Halo-Halo Festival 2015

There was a palpable excitement in the air amidst the 190-seater Kaleide Theatre down Swanston St, RMIT’s premier theatre and home to their Children’s Theatre Group. But this time around on the 29th of August, it is the Melbourne-based Filipino stars who will grace the stage clad in character costumes and Katipunero outfits, all eagerly waiting in the wings. Audience and performers alike gathered for one main reason—to celebrate what it is to be Filipino through song and dance. And as the house lights dimmed to signal the start of the show, you are almost sure you’re in for one sweet treat.

Halo-halo Music Festival was the brainchild of the three founding friends of Sandok Production: Chito Javier, George Gregorio and Susan Rodriguez, all of whom found artistic balance and friendly compromise handy in keeping a tight production that aims to provide a platform for locals to showcase their talents. The success of last year’s Broadway-revue-patterned Halo-halo Musical built much hype for this year’s staging which focused more on promoting original Filipino music to the Melbourne audience.

This time they went for a more historical approach with Kalayaan The Musical, composed and arranged by Rolando Limun and performed by Harmonico Filipino. It was nothing short of the rich grandeur that is Philippine history, with its well-balanced harmonies performed with much fervor by the ensemble and straightforward themes encouraging the audience to be more hopeful Filipinos despite the bloodshed it had to endure in retrospect. The story revolved around the Katipunan uprising and the key events in the Philippine revolution, from the Cry of Pugad Lawin, to the sewing of the Philippine flag, to the death of Jose Rizal and the success of the armed revolution—all in response to the boy’s question in its opening scene: what does the word ‘kalayaan’ mean? What’s more, the youngsters in the ensemble delivered heartfelt renditions of their songs and gave life to the Katipuneros in a language, being Australia-born and raised, might have both been foreign and familiar to them.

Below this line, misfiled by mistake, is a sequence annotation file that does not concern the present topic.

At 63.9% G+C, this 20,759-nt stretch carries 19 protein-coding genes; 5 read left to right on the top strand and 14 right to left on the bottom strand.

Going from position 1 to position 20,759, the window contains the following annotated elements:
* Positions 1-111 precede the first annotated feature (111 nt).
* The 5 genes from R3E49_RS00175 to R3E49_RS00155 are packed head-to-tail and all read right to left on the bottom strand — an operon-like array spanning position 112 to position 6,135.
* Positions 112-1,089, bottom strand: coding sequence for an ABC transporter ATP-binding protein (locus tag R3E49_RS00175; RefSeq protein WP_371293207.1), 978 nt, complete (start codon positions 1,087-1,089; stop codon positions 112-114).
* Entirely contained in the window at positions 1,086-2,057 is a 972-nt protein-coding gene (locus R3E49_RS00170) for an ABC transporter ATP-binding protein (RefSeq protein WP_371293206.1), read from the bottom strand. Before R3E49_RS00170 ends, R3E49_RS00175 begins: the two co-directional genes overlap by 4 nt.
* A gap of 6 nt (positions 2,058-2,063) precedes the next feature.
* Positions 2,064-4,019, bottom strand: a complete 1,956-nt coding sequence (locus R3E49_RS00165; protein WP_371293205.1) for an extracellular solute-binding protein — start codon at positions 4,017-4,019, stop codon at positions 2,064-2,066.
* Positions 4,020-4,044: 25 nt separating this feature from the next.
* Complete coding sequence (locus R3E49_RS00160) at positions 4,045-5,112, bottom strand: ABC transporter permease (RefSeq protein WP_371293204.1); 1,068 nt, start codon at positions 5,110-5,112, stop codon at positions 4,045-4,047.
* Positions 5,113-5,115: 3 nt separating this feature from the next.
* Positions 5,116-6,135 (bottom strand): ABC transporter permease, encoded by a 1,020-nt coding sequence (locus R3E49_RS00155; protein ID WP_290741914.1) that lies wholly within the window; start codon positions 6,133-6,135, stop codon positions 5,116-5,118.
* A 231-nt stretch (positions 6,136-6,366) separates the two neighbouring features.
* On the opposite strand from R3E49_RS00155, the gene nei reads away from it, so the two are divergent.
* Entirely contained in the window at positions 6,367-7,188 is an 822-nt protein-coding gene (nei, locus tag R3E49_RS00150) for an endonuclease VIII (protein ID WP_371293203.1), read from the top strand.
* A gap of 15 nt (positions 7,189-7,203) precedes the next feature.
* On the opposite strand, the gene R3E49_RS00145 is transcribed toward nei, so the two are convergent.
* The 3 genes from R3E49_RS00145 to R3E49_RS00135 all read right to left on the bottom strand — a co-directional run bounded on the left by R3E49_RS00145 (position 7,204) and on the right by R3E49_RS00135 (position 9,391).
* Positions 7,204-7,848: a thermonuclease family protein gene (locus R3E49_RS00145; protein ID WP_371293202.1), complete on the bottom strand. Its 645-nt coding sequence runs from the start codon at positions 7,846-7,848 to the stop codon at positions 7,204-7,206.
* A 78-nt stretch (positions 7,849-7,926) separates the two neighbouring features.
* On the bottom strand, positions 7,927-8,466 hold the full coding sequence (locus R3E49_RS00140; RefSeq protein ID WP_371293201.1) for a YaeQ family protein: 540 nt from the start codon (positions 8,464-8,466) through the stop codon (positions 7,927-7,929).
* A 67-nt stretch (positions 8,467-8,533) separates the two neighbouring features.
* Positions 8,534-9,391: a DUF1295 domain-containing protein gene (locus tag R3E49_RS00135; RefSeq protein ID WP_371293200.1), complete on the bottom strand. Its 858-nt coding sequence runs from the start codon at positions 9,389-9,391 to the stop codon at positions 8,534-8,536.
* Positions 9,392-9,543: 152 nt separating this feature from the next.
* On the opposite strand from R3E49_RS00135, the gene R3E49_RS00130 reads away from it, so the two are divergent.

Kalayaan—the main act of Halo-halo—served as the third part in the three-part program. The show opened with guest performer Miguel Castro, a pop-classical singer fresh from the Philippines currently touring Melbourne and Sydney to promote his album. He gave renditions of the APO Hiking Society Medley and a couple of Kundimans rarely heard nowadays. It was followed by an interesting mix of young, up-and-coming performers in Melbourne through a musical skit of original Filipino music set in your everyday palengke (market). The songs spanned from the folk “Balut”, to the politically charged “Mga Kanta ni Goryo”, towards the more contemporary OPM love songs, “Muli”, “Mabuti Pa Sila” and “Sana”. The dynamism of the diverse genres gave a more exciting touch to the whole performance.

Despite major technical glitches on the sound system, the show carried out to a success thanks to the fervent enthusiasm and commitment of the performers who did not let the technicals get in their way of providing entertainment and the clear message of oneness and nationalism. The show ended with an ode “Salamat, Australia” which reconciles and recognises the opportunities of living within these lands without forgoing one’s roots. The audience were not shy in expressing their appreciation, giving high hopes for next year’s round of mix and match performances which make the Halo-Halo Music Festival such a delectable experience.

All in all the show was a sweet, sentimental treat—very much like eating halo-halo: with just one scoop, you are bound to miss home.

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